Notes: No match for Cue Card on seasonal return in the Betfair Chase, the gelded son of Dom Alco reversed the form in the King George was a powerful late effort to draw away from the pace-setting rival. On all known form this is probably the best performance Silviniaco Conti has put together on the track, and looks an improved horse this year for trainer Paul Nicholls. His run in this race last year still lives long in the memory, given the way he travelled throughout the race until coming to grief when still yet to play his hand at the third last, it looked at the time he would have gone very close to winning had he completed the course. He isn’t the biggest horse in the world but is powerful, game and will relish any ease in conditions on Gold Cup day. Given the fact he looks to have improved, he looks sure to play a very big hand in the finish of the 2014 Gold Cup.
Flemensfirth (USA) — June´s Bride (IRE) (Le Moss (12.4f))
Notes: The veteran of the field, he has proven a revelation since being switched to Paul Nicholls, racking up several decent prizes. A fantastic third off 163 in the Welsh National on bottomless conditions when last seen, he is entered up for the Irish Hennessy at the weekend where he is set to lock horns with a few of these. Sixth in the race in 2011 behind Long Run, he has skipped the last two renewals, and whilst it would be great to see this likeable veteran in mix it with the staying chasing elite, the only way I can see him holding large enough claims were we to get a very soft ground Gold Cup. He is also bidding to be the oldest winner of the race since it started over jumps in 1924, and the oldest since What A Myth in 1969 – all of which suggests a win is unlikely.
Dom Alco (FR) — Maralta (FR) (Altayan)
Notes: An impressive winner of the Paddy Power Gold Cup back in November 2012 and was side-lined with injury until his return at Ascot in November, where he readily accounted for French Opera in a performance rated just 4lbs below his best on RPR’s. He followed up that effort with a distant third in the King George behind stable-mate Silviniaco Conti and Cue Card, although was never really travelling with any real fluency on ground softer than ideal. Has looked like he can mix it at this level but needs to prove he can stay this trip (is bred to do so). He is entered up in the Denman Chase at Newbury this weekend should that meeting go ahead, and it will depend on that performance where he goes next – although there are rumours he could be aimed towards the Ryanair Chase instead, despite his owners’ inclination to go towards the Gold Cup.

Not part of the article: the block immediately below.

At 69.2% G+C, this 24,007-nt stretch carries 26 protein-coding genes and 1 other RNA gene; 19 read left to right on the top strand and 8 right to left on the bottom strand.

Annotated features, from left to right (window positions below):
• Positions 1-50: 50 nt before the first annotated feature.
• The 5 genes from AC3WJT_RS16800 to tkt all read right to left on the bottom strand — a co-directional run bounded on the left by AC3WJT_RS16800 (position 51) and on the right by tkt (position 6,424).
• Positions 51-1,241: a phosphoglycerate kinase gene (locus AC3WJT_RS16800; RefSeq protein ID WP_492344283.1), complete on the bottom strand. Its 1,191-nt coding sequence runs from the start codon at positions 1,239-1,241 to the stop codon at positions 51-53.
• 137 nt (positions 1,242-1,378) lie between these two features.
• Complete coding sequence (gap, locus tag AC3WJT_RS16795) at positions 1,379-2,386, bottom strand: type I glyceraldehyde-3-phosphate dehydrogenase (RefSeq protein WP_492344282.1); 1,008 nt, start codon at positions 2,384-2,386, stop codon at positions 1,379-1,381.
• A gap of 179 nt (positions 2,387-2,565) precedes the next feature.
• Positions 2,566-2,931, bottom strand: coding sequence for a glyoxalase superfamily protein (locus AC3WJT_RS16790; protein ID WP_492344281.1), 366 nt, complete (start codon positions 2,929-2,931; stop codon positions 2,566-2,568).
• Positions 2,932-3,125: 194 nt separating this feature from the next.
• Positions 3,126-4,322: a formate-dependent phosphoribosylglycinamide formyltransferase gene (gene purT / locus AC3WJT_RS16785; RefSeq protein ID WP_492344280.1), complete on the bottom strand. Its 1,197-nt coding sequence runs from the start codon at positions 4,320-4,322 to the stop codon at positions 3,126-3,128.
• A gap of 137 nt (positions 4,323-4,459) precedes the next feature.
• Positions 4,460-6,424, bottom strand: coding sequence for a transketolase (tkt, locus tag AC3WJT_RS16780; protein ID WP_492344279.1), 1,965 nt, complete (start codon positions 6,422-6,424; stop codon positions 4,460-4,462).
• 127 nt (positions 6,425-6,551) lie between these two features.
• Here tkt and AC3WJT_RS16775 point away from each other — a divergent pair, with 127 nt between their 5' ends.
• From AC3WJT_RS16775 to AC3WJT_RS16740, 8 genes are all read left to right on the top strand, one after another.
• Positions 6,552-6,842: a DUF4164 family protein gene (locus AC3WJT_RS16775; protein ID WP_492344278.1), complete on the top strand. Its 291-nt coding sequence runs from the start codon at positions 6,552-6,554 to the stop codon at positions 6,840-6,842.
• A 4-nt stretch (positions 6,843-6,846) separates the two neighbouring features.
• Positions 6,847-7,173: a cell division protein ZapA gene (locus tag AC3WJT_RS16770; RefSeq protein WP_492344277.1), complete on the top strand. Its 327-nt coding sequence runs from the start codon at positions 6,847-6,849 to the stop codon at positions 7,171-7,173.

Presenting (13.8f) — Fourstargale (IRE) (Fourstars Allstar (USA) (11.9f))
Notes: Was a horse I tipped last season for the Ryanair Chase at large odds, only to see him go off 2-1 favourite (10s taken). Things seemed to happen too quickly for him that day in what was an exhibition round by the high-class Cue Card, and the step-up to this trip seems a good idea. Mouse Morris usually leaves plenty to work on with this horse, so I wouldn’t be too worried about the below-par form shown by First Lieutenant in the first two runs of the campaign, in fact it isn’t too dissimilar to last season where he returned to form with a narrow second in the Lexus Chase before improving to take second in the Ryanair. He looks to be coming along nicely and looks one of the main contenders ahead of this year’s Gold Cup, and a good performance in the Irish Hennessy at the weekend will put him spot on for this. That said in previous runs to date Bobs Worth has the measure of this likeable old-fashioned sort, and it’s hard to envisage a turnaround in the form.
Captain Chris is an admirable sort who arguably equalled the best run of his career when running out a facile winner of a listed chase at Kempton last time out. Sixth in last year’s Gold Cup he ran a big race for a long way despite jumping right-handed at most fences, and only got tired in the closing section of the race. As I touched upon in last year’s article, that despite winning an Arkle Chase at the course, I’ve always held the belief that Captain Chris is a much better animal going right-handed and stats back that up, so once you equip that with the fact the last winner of the race aged above 9 was Cool Dawn (aged 10) back in 1998 it is hard to see him reign victories here against top quality opposition.
Long Run an emphatic winner of this race back in 2011, has filled third spot for the last two renewals running gallant races in defeat both times. He hasn’t looked the force of old since returning from a summer break, and has failed to fire on all three starts, most recently when fitted with a first time visor in the King George on Boxing Day. Connections are reported to be targeting the Grand National this time round so it remains to be seen whether he’ll even line up in this, but even if he does it would be difficult to envisage him playing a hand in the finish.